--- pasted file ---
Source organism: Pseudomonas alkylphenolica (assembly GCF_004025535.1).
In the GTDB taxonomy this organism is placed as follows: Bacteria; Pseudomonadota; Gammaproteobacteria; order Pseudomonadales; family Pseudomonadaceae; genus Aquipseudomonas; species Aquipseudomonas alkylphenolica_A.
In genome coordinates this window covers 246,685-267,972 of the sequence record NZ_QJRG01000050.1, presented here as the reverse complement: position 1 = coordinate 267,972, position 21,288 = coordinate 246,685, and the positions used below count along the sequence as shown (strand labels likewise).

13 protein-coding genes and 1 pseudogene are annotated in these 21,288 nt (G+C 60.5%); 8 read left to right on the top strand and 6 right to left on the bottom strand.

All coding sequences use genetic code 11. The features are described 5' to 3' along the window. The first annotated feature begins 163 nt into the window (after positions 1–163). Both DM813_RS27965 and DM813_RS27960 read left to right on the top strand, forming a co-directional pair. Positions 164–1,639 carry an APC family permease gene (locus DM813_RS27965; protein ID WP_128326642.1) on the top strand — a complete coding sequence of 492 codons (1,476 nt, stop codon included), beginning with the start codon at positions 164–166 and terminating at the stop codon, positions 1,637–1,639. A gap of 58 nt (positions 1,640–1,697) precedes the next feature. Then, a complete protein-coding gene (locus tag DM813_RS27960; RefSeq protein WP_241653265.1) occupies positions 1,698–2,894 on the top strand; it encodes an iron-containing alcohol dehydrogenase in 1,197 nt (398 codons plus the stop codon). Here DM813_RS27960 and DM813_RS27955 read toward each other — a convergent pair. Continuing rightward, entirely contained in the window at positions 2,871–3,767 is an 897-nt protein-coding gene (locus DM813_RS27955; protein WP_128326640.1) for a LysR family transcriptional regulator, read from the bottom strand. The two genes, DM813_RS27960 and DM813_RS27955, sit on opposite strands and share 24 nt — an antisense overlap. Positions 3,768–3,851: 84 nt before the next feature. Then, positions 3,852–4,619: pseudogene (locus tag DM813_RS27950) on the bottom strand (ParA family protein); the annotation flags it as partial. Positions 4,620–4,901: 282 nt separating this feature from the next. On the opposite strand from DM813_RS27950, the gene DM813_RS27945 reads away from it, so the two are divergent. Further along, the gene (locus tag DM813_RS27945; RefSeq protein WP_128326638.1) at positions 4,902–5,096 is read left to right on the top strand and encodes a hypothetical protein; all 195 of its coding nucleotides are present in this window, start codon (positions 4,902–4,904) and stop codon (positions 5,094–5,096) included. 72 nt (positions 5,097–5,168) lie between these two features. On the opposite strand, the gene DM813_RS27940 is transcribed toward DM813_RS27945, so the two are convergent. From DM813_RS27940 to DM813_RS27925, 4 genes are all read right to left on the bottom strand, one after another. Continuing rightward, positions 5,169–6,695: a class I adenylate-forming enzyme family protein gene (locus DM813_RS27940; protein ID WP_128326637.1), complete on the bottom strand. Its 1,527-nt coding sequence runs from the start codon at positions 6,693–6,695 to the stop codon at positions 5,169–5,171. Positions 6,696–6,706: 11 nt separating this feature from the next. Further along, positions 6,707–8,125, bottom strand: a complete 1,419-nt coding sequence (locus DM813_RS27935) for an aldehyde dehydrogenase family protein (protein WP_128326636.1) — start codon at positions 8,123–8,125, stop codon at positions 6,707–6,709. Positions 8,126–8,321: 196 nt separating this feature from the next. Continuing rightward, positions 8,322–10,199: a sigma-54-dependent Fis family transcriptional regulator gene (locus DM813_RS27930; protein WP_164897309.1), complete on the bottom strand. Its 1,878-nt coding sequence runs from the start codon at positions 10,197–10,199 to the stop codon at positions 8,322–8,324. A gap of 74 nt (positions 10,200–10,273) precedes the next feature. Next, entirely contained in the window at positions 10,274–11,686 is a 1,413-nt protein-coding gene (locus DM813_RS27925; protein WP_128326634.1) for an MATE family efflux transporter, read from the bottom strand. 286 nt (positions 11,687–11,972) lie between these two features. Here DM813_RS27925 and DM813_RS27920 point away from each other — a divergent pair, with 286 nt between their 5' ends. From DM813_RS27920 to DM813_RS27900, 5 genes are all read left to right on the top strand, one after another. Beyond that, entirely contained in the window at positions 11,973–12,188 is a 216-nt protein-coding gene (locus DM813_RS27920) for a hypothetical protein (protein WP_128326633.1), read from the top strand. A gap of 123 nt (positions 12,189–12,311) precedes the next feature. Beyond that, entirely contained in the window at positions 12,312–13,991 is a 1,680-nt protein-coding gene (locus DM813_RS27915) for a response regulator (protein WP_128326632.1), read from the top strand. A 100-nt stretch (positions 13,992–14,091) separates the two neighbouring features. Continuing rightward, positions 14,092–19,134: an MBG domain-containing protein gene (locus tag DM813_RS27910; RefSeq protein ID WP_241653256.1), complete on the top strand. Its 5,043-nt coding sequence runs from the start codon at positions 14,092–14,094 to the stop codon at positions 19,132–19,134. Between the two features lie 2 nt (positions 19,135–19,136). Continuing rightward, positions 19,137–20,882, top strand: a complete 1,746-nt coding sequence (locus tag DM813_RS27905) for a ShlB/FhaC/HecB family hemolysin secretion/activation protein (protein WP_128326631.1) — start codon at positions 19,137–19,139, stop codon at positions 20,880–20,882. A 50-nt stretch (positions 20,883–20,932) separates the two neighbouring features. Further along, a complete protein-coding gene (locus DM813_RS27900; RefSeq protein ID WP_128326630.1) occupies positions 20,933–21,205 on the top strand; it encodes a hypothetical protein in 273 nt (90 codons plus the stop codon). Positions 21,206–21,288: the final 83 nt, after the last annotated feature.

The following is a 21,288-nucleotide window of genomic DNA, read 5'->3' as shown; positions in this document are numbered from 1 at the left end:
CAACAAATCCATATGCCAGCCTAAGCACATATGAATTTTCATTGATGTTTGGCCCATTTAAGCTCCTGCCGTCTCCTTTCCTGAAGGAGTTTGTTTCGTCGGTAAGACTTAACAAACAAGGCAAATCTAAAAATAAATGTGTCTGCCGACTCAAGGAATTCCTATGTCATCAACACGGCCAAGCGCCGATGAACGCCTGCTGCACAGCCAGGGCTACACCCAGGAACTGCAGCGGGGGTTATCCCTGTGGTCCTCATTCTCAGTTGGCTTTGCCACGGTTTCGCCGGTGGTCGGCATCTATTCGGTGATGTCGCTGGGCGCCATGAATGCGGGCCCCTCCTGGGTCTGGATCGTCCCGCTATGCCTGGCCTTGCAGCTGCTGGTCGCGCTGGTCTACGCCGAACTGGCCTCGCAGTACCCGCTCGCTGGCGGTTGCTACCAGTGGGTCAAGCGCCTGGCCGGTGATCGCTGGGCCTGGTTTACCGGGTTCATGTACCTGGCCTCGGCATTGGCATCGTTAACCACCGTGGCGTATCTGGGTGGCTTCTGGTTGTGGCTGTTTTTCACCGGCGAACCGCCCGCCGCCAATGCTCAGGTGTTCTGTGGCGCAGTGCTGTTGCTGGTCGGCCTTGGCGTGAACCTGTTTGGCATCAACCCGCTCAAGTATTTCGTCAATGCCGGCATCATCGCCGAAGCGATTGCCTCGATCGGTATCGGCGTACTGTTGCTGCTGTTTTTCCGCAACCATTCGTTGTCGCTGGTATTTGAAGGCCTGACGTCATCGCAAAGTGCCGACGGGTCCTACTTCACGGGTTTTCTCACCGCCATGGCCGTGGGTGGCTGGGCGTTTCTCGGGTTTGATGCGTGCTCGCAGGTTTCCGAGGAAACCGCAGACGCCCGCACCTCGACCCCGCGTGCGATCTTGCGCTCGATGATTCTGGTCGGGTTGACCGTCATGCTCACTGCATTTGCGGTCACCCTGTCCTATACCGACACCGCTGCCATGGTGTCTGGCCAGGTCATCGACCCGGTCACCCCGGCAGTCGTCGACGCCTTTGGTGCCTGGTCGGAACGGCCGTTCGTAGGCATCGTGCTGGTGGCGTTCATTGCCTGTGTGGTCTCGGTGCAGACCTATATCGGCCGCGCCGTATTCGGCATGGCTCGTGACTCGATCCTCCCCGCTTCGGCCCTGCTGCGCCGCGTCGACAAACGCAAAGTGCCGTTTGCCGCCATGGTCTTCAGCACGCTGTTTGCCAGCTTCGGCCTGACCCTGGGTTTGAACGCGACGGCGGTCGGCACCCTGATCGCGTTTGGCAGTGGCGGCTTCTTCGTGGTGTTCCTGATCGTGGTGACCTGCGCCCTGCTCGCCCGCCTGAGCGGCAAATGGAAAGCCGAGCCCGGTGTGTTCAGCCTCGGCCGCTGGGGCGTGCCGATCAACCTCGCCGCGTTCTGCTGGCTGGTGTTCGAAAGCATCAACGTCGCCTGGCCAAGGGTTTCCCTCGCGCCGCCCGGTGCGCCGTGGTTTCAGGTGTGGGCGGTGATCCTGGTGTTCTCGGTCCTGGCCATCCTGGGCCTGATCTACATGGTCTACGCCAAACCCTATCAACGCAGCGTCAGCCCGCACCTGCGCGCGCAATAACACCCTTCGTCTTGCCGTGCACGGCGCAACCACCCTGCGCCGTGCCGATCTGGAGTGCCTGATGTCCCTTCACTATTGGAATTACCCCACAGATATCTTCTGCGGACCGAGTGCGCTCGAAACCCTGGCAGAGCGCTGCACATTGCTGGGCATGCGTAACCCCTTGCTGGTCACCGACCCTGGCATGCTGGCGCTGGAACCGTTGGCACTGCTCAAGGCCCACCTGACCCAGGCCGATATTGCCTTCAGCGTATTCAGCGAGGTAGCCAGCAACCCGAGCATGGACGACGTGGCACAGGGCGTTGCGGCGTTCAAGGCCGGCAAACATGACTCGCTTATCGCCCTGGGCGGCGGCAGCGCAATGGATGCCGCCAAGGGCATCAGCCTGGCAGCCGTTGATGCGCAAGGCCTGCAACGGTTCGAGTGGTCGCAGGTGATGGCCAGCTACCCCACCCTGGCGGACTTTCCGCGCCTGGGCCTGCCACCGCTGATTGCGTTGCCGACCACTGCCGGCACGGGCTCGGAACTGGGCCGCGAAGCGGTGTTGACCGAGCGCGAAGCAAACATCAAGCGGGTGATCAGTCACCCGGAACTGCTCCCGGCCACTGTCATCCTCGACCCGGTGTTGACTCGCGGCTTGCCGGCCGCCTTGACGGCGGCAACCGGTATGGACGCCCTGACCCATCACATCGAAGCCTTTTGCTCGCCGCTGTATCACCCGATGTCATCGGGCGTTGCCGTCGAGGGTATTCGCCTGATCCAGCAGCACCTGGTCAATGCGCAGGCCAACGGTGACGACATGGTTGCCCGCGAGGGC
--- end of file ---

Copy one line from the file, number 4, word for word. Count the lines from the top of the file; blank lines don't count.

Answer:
13 protein-coding genes and 1 pseudogene are annotated in these 21,288 nt (G+C 60.5%); 8 read left to right on the top strand and 6 right to left on the bottom strand.